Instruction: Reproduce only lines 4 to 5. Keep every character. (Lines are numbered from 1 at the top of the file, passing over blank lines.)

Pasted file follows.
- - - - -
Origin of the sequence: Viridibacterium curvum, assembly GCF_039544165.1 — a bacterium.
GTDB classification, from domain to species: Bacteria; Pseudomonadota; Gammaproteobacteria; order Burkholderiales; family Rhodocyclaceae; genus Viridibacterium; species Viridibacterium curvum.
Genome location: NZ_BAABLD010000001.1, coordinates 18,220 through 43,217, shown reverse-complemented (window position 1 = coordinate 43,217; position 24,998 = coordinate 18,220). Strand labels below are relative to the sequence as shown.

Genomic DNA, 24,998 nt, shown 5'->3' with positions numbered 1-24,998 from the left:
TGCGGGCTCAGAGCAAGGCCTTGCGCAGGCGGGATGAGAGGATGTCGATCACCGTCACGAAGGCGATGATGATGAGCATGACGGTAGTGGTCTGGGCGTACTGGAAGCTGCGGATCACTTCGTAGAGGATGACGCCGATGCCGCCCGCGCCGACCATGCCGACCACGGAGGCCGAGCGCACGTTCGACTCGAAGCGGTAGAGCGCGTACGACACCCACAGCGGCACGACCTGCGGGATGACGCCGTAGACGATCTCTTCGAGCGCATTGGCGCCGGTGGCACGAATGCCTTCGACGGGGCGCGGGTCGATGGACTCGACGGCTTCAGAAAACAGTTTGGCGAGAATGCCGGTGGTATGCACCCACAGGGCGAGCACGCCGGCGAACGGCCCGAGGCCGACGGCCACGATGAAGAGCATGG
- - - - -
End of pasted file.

Genomic DNA, 24,998 nt, shown 5'->3' with positions numbered 1-24,998 from the left:
TGCGGGCTCAGAGCAAGGCCTTGCGCAGGCGGGATGAGAGGATGTCGATCACCGTCACGAAGGCGATGATGATGAGCATGACGGTAGTGGTCTGGGCGTACTGGAAGCTGCGGATCACTTCGTAGAGGATGACGCCGATGCCGCCCGCGCCGACCATGCCGACCACGGAGGCCGAGCGCACGTTCGACTCGAAGCGGTAGAGCGCGTACGACACCCACAGCGGCACGACCTGCGGGATGACGCCGTAGACGATCTCTTCGAGCGCATTGGCGCCGGTGGCACGAATGCCTTCGACGGGGCGCGGGTCGATGGACTCGACGGCTTCAGAAAACAGTTTGGCGAGAATGCCGGTGGTATGCACCCACAGGGCGAGCACGCCGGCGAACGGCCCGAGGCCGACGGCCACGATGAAGAGCATGG